else:
  for i in range(4):
   x=p(m-b[i])
   if x:x[i]+=1;return x
  return 0
print''.join(a+`n`*(n>1)for n,a in zip(p(input()),'CHON')if n)

Try it online!
Recursive function, the input is an integer (1000 times the relative molecular mass) thanks Stephen S for the idea


My machine took 40 segs to turn 672336 into C33H115O3N8 with this modified code. It contains a lookup table for hits/fails to reduce the amount of recursive calls and a optimization to count an element multiple times (if the mass is high enough)

\$\endgroup\$
  • \$\begingroup\$ Why does 180156 timeout when all of the test cases are so fast? (without the cache hit) \$\endgroup\$ – Beta Decay May 3 '17 at 17:54
  • \$\begingroup\$ @BetaDecay hmm, could be 18015 instead? \$\endgroup\$ – Rod May 3 '17 at 18:02
  • \$\begingroup\$ Nope, 18015 is H2O, not C6H12O6 \$\endgroup\$ – Beta Decay May 3 '17 at 18:30
1
\$\begingroup\$

JavaScript (ES6), 159 158 bytes

Not exactly fast...

w=>[...Array(w**4|0)].some((_,n)=>![12011,1008,15999,14007].reduce((p,c,i)=>p-c*(x[i]=n%w|!(n/=w)),w*1e3,x=[]))&&x.map((v,i)=>('CHON'[i]+v).slice(0,v)).join``

Demo

let f =

w=>[...Array(w**4|0)].some((_,n)=>![12011,1008,15999,14007].reduce((p,c,i)=>p-c*(x[i]=n%w|!(n/=w)),w*1e3,x=[]))&&x.map((v,i)=>('CHON'[i]+v).slice(0,v)).join``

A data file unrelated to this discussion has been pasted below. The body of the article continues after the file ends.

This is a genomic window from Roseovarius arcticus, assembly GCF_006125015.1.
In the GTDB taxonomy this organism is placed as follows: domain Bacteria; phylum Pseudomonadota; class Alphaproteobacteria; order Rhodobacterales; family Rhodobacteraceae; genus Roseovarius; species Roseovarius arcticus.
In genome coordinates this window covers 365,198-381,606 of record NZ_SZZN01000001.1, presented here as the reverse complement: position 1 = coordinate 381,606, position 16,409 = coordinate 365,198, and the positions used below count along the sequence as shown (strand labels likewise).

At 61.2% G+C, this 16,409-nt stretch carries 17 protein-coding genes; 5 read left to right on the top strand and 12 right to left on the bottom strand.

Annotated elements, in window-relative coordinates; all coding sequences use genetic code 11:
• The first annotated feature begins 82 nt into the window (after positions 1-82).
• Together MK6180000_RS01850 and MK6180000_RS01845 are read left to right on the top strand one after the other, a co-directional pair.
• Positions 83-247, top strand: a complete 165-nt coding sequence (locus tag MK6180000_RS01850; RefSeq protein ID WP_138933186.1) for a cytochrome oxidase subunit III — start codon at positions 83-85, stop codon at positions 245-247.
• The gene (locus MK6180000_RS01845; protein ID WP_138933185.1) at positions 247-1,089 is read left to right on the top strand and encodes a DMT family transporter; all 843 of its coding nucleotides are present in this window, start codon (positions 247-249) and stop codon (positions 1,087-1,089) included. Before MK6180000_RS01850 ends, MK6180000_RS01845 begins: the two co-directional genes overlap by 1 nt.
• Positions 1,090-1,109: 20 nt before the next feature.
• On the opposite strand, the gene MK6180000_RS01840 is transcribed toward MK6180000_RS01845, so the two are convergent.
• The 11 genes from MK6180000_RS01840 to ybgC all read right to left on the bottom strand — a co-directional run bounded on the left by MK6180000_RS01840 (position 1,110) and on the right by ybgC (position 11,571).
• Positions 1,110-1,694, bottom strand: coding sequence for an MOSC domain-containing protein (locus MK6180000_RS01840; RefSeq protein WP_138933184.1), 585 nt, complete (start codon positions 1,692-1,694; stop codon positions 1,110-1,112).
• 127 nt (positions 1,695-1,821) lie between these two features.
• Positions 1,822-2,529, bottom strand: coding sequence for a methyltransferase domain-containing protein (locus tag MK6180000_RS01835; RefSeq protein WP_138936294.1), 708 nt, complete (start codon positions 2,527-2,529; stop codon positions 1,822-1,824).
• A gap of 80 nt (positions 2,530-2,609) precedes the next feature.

console.log(f(28.054))  // -> C2H4
console.log(f(18.015))  // -> H2O


Faster version, 174 173 bytes

w=>[...Array(w**3|0)].some((_,n)=>r=(d=w*1e3-14007*(a=n/w/w%w|0)-15999*(b=n/w%w|0)-12011*(c=n%w|0))%1008|d<0?0:[c,d/1008,b,a])&&r.map((v,i)=>('CHON'[i]+v).slice(0,v)).join``

All test cases

let f=

w=>[...Array(w**3|0)].some((_,n)=>r=(d=w*1e3-14007*(a=n/w/w%w|0)-15999*(b=n/w%w|0)-12011*(c=n%w|0))%1008|d<0?0:[c,d/1008,b,a])&&r.map((v,i)=>('CHON'[i]+v).slice(0,v)).join``

console.log(f(180.156)) // -> C6H12O6
console.log(f(28.054))  // -> C2H4
console.log(f(74.079))  // -> C3H6O2
console.log(f(75.067))  // -> C2H5O2N
console.log(f(18.015))  // -> H2O

\$\endgroup\$

Your Answer

By clicking “Post Your Answer”, you agree to our terms of service, privacy policy and cookie policy

Not the answer you're looking for? Browse other questions tagged or ask your own question.